Mapping the sales tax deduction shows that the average deduction and the rate at which it was claimed vary widely across the states. A number of factors influenced this variation; the most significant in determining which states were at the top and bottom of the distribution was whether a state has no income tax or no sales tax. Generally, states with the highest proportion of filers claiming the sales tax deduction and the highest average deductions per filer have no or limited income tax. Conversely, states with the lowest claim rates and average per-filer deductions have no state sales tax. In Washington state, for example, which has a sales tax and no income tax, nearly 28 percent of federal filers claimed the deduction in 2012, compared with fewer than 1 percent in Delaware, which has an income tax but no sales tax (see table showing the top 10 states).1 Washington’s average sales tax deduction per filer was $602, compared with $4 in Delaware.2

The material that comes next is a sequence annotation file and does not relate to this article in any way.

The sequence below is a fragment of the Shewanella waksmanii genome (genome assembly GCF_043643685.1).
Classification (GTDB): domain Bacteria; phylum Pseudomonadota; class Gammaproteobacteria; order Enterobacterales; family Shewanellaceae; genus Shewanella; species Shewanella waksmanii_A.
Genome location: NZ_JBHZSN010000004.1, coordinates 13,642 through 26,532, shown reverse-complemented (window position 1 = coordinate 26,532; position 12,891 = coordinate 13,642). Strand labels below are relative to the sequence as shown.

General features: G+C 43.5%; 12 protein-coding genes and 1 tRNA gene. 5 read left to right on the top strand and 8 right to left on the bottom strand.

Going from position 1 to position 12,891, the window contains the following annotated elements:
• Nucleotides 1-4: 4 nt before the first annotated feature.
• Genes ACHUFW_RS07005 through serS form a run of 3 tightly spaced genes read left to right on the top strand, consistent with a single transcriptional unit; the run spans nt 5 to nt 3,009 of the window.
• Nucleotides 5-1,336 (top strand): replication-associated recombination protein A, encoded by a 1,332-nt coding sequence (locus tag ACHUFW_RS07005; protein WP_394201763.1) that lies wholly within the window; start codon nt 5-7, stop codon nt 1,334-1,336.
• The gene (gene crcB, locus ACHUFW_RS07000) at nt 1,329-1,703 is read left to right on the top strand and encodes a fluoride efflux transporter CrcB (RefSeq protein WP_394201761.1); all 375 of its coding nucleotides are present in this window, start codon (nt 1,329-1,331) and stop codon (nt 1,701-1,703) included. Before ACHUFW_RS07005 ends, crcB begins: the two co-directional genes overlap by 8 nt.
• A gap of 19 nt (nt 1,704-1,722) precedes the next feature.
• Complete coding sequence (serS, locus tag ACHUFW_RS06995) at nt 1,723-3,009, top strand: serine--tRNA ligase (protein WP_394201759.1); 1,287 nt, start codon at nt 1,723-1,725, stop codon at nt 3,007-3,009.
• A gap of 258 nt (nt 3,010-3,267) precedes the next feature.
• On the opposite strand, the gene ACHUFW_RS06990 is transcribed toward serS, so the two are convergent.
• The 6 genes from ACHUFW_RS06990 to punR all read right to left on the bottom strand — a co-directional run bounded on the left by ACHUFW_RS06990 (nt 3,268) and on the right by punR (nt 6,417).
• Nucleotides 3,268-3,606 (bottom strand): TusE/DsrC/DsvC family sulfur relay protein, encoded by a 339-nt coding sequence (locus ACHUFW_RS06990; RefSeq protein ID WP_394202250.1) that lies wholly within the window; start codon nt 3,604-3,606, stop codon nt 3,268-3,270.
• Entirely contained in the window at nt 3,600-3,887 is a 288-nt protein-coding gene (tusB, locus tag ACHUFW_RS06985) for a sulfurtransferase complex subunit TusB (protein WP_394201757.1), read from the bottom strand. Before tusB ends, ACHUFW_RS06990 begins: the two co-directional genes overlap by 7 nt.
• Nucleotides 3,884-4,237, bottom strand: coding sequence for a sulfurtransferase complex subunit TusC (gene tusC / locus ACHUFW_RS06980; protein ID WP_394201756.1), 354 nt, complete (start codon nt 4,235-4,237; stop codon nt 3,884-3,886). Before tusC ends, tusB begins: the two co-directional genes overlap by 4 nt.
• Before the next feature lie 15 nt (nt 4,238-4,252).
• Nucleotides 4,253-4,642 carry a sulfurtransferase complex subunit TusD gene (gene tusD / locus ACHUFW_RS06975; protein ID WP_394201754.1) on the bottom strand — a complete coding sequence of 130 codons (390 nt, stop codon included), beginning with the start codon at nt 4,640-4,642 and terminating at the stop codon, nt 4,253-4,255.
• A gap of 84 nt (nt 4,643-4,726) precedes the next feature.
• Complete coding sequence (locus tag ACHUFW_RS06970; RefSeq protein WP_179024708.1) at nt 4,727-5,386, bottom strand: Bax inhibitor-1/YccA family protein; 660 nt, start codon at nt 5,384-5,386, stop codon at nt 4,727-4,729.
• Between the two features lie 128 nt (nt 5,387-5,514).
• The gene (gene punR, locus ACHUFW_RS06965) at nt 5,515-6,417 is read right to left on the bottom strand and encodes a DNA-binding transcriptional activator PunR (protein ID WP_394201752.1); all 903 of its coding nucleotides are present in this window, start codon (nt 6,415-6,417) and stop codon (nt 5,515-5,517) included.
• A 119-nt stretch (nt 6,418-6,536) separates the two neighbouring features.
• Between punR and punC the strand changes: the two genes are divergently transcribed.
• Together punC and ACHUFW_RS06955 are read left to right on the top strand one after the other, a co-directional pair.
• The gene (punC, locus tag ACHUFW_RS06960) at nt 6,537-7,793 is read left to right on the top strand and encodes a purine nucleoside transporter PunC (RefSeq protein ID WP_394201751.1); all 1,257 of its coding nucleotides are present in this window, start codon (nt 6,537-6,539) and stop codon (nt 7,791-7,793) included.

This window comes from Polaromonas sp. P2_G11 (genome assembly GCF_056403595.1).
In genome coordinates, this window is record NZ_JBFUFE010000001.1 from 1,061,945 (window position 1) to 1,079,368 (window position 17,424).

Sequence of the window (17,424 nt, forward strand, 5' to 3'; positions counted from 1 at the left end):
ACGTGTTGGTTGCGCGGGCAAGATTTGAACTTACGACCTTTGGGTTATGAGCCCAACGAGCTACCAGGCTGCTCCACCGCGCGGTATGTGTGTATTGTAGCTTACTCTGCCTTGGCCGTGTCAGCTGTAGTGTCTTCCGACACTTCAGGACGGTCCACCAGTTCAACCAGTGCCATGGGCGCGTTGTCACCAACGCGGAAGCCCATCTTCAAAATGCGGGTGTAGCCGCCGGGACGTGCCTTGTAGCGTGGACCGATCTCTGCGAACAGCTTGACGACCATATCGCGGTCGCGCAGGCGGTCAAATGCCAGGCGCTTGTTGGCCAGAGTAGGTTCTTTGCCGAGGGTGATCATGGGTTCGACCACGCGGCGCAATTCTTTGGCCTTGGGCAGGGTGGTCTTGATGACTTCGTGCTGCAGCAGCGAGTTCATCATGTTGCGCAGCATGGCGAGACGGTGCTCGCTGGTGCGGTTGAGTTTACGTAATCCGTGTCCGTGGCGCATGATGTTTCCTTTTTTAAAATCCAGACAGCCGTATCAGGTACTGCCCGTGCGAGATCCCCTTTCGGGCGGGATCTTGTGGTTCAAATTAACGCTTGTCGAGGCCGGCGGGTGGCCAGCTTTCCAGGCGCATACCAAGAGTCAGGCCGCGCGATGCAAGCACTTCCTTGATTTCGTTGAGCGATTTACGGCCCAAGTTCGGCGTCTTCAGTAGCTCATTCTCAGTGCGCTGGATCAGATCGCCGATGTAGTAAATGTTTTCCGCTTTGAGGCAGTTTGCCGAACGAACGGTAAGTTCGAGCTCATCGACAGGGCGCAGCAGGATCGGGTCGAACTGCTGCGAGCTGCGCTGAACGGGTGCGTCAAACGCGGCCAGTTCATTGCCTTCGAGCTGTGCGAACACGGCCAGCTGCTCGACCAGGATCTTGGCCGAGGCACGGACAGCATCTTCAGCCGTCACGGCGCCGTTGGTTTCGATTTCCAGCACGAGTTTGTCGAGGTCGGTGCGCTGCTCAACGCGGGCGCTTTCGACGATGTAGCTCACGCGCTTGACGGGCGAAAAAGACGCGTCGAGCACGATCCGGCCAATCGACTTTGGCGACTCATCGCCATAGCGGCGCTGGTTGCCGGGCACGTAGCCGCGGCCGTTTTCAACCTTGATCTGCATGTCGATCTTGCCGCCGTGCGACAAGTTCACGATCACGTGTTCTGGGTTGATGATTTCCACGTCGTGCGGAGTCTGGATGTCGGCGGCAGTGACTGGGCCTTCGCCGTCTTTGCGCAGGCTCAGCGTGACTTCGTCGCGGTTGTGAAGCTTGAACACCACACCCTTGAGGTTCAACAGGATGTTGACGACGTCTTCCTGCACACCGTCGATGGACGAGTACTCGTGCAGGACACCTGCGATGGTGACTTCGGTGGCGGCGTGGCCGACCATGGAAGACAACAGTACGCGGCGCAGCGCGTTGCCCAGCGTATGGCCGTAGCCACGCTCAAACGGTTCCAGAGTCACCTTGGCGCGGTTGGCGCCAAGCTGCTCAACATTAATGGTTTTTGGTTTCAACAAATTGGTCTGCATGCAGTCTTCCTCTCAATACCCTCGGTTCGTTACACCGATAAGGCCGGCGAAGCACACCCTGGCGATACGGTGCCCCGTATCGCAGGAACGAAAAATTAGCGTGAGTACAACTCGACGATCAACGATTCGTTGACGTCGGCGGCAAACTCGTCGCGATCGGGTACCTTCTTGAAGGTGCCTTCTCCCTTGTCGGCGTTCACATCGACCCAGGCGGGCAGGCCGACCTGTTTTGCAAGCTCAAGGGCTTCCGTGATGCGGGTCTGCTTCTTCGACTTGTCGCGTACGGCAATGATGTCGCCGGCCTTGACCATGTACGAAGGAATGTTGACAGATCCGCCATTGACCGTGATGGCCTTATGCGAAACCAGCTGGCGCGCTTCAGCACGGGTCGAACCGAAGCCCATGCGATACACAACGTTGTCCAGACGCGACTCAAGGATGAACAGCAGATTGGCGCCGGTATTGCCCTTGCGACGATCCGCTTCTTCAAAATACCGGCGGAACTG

How do the deductions for state and local taxes affect states?

Federal deductions for state and local taxes—including real estate, personal property, and income or sales taxes—lower the tax liability for individuals who claim them, resulting in additional disposable income for the filers. Higher disposable income generally boosts economic activity, so changes to deductions for state and local taxes could affect state economies and have an indirect impact on revenue. In addition, these deductions reduce any economic disincentives created by state and local taxes. On the other hand, lower tax collections at the federal level lead to higher budget deficits or reduced spending, which can have an offsetting negative economic effect nationally. If these deductions were reduced or eliminated, states with the highest claim rates and average per-filer deductions would probably be most affected.3